Born into slavery, Elle Burns is now a free woman. In 1862, she goes undercover, working as a slave in the household of a Confederate senator in Richmond, Virginia. She meets Pinkerton Secret Service Agent Malcolm McCall, a Scottish immigrant, and the pair form an uneasy alliance. As their relationship (both professional and personal) grows, Elle and Malcolm must navigate the uneasy world of race, politics, and war.

For other historical romances featuring spies, try Lauren Willig’s The Secret History of the Pink Carnation, Beverly JenkinsThe Winds of the Storm, or Joanna Bourne’s The Spymaster’s Lady.

The Widows of Malabar Hill by Sujata Massey (2018)

widowsofmalabarhillPerveen Mistry, Bombay’s first female lawyer, is investigating a suspicious will on behalf of three Muslim widows living in strict seclusion when the case to turns to murder. Perveen notices that all three wives have signed away their full inheritances to charity, leaving nothing for them to live on. She is skeptical and puts herself in great danger trying to help the widows, but she is clever and determined to do what is right.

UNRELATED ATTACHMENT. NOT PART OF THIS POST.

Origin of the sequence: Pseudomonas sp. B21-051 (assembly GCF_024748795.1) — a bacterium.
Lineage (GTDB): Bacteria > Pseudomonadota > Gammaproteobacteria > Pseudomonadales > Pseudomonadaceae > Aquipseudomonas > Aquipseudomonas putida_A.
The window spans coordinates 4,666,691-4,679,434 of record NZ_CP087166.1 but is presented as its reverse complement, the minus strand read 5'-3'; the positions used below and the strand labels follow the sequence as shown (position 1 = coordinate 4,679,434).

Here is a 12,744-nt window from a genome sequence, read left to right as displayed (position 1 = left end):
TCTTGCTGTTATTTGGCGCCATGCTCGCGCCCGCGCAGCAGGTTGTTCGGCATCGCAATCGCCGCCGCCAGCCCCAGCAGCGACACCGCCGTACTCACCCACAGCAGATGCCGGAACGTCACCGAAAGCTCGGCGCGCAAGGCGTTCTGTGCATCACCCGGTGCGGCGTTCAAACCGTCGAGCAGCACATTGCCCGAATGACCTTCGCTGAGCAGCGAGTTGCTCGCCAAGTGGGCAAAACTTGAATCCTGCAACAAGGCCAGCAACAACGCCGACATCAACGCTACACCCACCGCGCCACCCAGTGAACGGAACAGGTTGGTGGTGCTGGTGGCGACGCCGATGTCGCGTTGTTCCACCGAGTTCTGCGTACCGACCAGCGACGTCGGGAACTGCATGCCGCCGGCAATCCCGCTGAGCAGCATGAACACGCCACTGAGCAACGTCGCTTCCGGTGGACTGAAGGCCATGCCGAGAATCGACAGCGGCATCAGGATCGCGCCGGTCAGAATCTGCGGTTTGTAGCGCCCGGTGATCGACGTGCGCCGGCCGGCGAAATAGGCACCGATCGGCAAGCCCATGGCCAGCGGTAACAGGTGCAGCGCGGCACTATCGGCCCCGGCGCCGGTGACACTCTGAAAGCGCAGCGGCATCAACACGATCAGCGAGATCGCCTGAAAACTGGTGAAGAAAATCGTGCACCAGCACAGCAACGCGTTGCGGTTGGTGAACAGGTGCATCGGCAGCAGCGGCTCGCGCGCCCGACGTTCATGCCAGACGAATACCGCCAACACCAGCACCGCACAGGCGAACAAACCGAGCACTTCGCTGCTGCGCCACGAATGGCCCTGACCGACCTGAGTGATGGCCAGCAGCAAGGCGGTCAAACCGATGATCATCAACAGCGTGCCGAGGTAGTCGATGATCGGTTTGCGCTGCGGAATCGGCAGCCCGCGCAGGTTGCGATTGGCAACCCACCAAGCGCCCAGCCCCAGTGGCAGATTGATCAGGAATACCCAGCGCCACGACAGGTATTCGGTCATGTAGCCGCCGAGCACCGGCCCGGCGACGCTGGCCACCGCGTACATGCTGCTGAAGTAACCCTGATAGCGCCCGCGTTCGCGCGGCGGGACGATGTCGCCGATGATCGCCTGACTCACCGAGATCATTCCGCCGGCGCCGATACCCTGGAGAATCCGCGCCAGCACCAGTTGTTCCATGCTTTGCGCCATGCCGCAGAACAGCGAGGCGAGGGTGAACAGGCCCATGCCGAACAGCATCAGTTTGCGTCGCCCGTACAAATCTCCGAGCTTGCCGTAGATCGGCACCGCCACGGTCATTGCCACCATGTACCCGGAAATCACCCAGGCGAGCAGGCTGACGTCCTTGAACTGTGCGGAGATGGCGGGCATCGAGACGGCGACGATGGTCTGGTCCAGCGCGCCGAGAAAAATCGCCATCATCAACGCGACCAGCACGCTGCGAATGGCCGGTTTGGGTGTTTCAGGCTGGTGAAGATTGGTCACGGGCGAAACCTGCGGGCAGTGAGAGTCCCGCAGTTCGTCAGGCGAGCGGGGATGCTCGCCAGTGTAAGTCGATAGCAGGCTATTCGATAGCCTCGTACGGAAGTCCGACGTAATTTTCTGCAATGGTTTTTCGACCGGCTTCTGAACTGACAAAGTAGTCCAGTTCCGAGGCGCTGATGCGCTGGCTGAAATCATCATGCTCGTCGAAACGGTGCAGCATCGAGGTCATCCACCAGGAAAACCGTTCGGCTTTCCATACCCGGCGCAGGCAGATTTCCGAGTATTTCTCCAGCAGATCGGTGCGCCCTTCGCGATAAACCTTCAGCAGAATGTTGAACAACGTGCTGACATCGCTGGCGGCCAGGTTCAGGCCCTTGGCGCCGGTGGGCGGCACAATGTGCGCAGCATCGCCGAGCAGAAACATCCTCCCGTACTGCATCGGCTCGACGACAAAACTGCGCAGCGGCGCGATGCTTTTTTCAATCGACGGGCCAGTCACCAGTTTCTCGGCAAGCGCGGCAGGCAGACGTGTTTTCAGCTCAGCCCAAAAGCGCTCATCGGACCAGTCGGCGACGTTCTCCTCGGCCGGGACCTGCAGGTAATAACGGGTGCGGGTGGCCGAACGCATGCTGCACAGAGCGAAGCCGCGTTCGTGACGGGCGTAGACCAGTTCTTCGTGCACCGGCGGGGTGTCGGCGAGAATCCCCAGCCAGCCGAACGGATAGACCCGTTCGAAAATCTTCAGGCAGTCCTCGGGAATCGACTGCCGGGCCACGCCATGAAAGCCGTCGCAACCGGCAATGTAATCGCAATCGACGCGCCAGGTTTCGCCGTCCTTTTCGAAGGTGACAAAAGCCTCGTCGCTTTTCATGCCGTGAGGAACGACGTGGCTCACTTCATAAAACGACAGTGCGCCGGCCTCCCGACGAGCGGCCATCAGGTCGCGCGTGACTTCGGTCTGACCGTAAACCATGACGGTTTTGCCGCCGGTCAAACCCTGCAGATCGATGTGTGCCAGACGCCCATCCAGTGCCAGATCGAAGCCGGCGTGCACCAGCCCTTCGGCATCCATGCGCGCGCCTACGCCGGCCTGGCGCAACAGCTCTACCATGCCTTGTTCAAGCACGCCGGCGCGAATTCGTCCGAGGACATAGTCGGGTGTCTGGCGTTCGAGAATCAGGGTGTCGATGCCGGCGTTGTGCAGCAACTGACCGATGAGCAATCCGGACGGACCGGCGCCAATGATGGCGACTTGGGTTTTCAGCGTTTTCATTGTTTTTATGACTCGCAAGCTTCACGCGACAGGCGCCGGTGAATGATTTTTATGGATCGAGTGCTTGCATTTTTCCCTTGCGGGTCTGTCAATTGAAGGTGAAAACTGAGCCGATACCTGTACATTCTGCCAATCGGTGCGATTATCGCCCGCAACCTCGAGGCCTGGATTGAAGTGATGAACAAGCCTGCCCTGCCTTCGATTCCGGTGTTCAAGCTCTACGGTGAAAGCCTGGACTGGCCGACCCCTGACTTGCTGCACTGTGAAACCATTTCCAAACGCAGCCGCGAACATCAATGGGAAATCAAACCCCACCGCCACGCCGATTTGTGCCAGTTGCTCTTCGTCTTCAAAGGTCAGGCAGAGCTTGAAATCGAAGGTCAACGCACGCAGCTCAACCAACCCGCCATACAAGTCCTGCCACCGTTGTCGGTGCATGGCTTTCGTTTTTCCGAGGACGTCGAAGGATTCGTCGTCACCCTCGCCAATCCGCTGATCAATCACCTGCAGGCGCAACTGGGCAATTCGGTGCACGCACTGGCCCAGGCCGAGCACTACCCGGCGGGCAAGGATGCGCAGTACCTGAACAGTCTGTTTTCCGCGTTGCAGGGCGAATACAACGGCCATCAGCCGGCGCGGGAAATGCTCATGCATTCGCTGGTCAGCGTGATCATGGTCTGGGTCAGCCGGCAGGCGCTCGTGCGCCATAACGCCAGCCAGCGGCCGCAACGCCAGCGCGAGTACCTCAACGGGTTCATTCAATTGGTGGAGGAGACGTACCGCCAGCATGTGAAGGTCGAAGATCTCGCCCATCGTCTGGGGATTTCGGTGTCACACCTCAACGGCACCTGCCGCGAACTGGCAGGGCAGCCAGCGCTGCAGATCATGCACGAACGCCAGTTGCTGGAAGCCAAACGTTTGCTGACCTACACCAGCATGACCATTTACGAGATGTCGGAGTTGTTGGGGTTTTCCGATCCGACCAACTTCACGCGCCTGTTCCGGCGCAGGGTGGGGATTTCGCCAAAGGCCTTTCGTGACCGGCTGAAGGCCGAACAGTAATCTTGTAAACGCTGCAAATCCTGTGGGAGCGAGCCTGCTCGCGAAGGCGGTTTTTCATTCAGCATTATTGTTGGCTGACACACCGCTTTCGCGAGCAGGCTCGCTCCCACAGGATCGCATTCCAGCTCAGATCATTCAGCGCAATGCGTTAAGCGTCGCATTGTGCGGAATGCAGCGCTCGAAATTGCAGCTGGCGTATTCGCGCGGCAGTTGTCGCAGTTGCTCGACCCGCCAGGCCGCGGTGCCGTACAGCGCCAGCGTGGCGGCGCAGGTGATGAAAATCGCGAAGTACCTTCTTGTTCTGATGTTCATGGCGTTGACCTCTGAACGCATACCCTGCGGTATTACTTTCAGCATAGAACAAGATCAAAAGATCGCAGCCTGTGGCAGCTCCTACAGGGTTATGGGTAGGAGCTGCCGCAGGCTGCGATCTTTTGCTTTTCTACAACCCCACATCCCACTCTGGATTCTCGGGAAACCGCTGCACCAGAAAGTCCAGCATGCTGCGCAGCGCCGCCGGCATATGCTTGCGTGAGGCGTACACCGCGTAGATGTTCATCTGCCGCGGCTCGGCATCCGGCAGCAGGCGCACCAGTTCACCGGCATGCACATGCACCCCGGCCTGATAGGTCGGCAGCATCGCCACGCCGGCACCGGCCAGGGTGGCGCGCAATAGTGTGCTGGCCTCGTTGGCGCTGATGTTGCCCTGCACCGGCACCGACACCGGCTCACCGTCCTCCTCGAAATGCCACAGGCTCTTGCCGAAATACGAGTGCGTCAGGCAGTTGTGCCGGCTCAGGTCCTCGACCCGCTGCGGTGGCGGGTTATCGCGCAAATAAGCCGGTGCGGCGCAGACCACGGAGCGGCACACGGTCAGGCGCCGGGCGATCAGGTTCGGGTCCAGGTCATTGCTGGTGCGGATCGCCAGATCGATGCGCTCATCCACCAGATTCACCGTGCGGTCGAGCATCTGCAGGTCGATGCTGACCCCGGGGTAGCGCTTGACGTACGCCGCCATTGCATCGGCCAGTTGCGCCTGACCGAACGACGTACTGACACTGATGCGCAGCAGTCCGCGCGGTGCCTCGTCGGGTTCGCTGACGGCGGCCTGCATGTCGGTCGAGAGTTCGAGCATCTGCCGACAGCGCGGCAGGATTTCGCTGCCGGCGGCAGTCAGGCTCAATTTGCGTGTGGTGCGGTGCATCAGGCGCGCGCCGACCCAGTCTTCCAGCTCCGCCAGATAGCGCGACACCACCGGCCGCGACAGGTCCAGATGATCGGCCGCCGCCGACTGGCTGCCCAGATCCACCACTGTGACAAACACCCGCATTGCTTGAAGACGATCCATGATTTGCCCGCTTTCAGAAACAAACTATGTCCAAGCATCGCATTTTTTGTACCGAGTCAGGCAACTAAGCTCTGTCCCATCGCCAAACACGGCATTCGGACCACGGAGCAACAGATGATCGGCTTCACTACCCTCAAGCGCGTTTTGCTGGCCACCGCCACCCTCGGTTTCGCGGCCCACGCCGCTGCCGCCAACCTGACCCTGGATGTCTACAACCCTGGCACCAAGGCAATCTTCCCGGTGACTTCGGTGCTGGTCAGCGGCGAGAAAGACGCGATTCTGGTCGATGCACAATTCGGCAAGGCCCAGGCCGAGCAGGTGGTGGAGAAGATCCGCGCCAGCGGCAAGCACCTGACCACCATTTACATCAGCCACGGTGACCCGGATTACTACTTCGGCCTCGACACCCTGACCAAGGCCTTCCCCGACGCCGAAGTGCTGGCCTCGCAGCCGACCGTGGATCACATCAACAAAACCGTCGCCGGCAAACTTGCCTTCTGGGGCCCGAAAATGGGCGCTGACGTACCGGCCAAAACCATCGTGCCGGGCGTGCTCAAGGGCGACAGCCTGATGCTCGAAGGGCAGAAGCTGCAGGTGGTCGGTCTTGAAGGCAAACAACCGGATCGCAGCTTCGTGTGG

The Widows of Malabar Hill, set in 1920s India, kicks off a new historical mystery series by Sujata Massey.

Last Bus to Wisdom by Ivan Doig (2015)

lastbustowisdomInspired by a cross-country trip Ivan Doig took as a young boy in the summer of 1951, Last Bus to Wisdom is about Donal, an 11-year-old boy, being raised by his grandmother on the Double W Ranch in Montana. When his grandmother requires surgery, Donal is sent to live with his bossy, rule-driven great-aunt Kate in Wisconsin. When Kate reaches her wit’s end, she sends Donal back to Montana. Her husband, Herman, joins Donal on the greyhound for the summer of a lifetime, using their wits to survive.

Along the way, Donal asks characters to sign his memory book, which opens him up to all kinds of people on the road, from hobos and villains to soldiers and kind-hearted travelers, with a few recognizable faces, such as Jack Kerouac. Doig is a great storyteller, whose character-driven novel has a strong sense of place, keeping readers anticipating where the story will go next and who they will meet along the way. In Last Bus to Wisdom, it’s not about the destination, but the journey.

Dash by Kirby Larson (2014)